I decided. I refuse to build other people’s houses while they just give me a tent to live in, in their back yard. I can still help them, but I want to be building my own house at the same time.
In my previous blog I wrote about lessons I learned in the past years. This week, I realized I didn’t really put some of those lessons into practice – I still get really stressed over matters I cannot control, thinking I could control them when in reality they are out of my scope. But I also learned a new lesson, which is that you first need to take care of yourself before you can devote your energy to outsourcing your talents to others.
My week started with my body reacting to a sudden dose of stress with an ancient mechanism of producing cortisol. It basically ruins my day or even week with irritating physical and psychological symptoms, even though the problem requires an essentially different approach than the good old ‘fight or flight’ response.
This has just been another one in a long series of such annoying stressors and responses in the past 2 years. It finally woke me up to the realization that I’m investing 50% of my active life stressing over things that aren’t directly benefiting me, or aren’t even my problems, and it is about time to start figuring out a way to move forward.
How I imagine it, this is the first step of a 3-step program of ‘building your own castle’. Because, if I’m going to stress over issues, I want those issues to actually be mine.
The push towards self-fulfillment
I suppose there are two kinds of people – one has an internal motivation to be better, do greater, the other has external motivators. For the latter, bonuses and e.g. morning huddle meetings with the bosses help feel motivated (I guess also intimidated) to do their best. To me, these things actually have the opposite effect.
Since I first and foremost want to show myself that I can be and do the best, a bonus conveys to me a message that I am basically not good enough under normal circumstances, and only if I achieve some KPIs will I be appreciated. Morning huddles with bosses also make me feel like I am demoted to a primary-school level where I have to report my homework and give reasons to why I couldn’t achieve a – totally arbitrary – priority among all the other 30 things I have to do.
As a predominantly introverted person (as per Jung’s classification of personality types), my aim in life is to live up to my own standards. It is difficult, because I am also my biggest critic, therefore I already know that I will never be good enough. But that is not necessarily a bad thing! It means I will always push myself further. Still, what is the point if all I do is use my talents, energy and time to build someone else’s empire, and in return get only enough to survive + some life lessons?
If you have a talent, it only makes sense to use it for your own benefit first, before outsourcing it to others.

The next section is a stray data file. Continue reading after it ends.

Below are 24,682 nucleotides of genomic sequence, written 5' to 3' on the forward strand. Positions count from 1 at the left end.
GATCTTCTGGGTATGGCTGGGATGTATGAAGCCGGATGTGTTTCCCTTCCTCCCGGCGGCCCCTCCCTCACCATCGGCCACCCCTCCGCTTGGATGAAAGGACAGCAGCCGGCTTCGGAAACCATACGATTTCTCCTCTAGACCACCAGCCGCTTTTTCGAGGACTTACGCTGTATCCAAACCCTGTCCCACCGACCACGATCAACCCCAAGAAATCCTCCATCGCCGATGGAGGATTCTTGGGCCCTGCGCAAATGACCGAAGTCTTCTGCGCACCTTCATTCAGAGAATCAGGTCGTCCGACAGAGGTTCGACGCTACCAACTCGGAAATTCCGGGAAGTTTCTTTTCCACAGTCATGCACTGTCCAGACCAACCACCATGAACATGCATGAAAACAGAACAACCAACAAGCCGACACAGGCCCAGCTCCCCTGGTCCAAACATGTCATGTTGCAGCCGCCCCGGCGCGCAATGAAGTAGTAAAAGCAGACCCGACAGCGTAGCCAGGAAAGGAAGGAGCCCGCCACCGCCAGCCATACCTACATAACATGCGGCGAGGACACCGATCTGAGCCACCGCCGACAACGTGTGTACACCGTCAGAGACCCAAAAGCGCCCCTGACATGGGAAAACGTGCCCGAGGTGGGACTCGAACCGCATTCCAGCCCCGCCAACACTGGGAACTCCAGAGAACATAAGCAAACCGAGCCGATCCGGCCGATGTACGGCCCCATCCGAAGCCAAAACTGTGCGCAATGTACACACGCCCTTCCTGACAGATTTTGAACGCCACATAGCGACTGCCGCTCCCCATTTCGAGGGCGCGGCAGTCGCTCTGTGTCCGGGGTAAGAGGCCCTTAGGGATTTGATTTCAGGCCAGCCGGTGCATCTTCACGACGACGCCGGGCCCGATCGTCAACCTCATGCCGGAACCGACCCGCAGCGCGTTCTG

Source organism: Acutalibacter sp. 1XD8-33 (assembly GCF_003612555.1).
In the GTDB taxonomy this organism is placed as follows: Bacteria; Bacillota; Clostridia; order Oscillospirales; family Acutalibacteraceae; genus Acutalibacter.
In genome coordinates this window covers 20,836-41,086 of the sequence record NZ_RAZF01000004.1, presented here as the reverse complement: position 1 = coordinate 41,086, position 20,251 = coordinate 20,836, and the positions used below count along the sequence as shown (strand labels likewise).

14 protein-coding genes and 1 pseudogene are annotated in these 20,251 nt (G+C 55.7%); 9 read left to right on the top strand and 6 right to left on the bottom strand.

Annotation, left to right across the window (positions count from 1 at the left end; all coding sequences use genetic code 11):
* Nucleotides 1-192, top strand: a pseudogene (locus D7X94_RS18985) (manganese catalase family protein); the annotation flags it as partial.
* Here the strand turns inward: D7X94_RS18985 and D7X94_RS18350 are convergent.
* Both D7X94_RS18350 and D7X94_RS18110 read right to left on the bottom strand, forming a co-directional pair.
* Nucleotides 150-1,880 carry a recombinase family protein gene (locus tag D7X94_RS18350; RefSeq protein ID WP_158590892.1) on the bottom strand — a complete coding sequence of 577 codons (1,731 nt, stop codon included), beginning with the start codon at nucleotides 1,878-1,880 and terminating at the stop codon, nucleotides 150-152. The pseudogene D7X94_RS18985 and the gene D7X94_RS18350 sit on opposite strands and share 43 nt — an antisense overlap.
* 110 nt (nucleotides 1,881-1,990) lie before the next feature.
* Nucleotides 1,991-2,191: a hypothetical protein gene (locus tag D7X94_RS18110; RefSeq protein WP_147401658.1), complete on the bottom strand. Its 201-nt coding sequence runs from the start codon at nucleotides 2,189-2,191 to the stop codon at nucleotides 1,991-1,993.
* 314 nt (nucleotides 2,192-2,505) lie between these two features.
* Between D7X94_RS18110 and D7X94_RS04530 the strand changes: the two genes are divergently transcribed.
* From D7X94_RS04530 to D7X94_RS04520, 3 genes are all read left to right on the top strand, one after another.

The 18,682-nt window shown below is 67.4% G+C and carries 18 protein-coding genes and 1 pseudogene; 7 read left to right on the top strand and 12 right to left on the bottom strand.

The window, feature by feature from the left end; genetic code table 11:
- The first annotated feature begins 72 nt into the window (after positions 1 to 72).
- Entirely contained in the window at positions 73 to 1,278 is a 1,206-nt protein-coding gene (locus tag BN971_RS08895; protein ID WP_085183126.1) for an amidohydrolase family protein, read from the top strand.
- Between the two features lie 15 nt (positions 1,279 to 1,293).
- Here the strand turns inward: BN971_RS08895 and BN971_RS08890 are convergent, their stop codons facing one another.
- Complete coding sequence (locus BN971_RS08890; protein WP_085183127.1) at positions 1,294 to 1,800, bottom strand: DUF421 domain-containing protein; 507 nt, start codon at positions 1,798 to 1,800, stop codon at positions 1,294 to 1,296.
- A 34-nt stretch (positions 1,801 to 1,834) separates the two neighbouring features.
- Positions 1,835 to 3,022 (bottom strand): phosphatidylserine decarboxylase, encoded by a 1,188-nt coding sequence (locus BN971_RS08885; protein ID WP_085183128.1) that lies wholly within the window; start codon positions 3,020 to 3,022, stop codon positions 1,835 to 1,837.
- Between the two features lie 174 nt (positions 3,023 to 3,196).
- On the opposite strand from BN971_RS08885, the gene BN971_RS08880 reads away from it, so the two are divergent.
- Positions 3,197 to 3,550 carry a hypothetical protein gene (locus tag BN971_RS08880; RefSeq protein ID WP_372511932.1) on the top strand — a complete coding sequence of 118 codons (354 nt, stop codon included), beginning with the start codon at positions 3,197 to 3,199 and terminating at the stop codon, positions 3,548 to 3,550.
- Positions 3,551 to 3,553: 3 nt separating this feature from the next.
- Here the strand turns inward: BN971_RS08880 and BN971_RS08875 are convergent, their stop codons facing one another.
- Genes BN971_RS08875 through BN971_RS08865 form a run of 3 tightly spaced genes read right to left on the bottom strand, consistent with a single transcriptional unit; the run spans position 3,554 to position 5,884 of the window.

Imagine if Gaudi had built all his marvelous buildings but lived in rented apartment of one of his clients. Wouldn’t that just be ridiculous? Or can you imagine Picasso living in a house with bare white walls all around? I don’t think so. So, since I am giving 120% anyway, I decided to do it for me and my own projects, my own business, my own house.
This way, even if I fail, I would have something to show for it — I could say: “no regrets, at least I tried”.
Realizing you cannot do it alone
It is still really overwhelming to start thinking about building a house when you only “have a tent in someone else’s garden”. Thinking about it, it became clear, we were never meant to do it alone – which is why marriage was invented: to partner up, supplying each other with capital in both labor force and finances/real-estate. The difference today is that with capitalism and a broader spectrum of business opportunities (we are no longer just producing food, clothes and babies) marriage can take form in business alliances as well, in a sense.
As a person with the aspiration of starting my own business I look for the following in a partner, and aim to provide the same in exchange:
- Financial security – to have a place to live/work and what to eat, even if the business is not going well
- Emotional support – at hard times, when things aren’t going well
- Encouragement – when things seem too scary
- A common goal – that we both work towards
- Complement – each other’s strengths and weaknesses. Two heads are better than one.
I’ll continue with Gaudi as an example:
I always wondered how one man had the time to design, draw and oversee the production of all his buildings, with such attention to details and so many innovative solutions. I found out recently that he didn’t do it alone. He had a friend who was his right hand as well throughout his career. His name was Francesc Berenguer i Mestres, and since he dropped out of architectural studies early, he couldn’t do any work as an architect himself, but he stood by Gaudi and did the technical drawings instead of him. This enabled the master to devote his time and attention to the designs and execution.
Dare to do it, and do it now!
Once you realize you’ve had enough, don’t contemplate too much. Do what needs to be done! Start planning, start putting down the foundations, look for a partner, get going! Because one day, the client’s house will be built, and they will let you go, and maybe even keep the tent. And you don’t want to be thinking about building a house at that point. You want to have at least the lot with your own tent on it. So you could feel safe in the knowing that you are already past the first step, and on your way to having your own castle, or hut, whatever you prefer.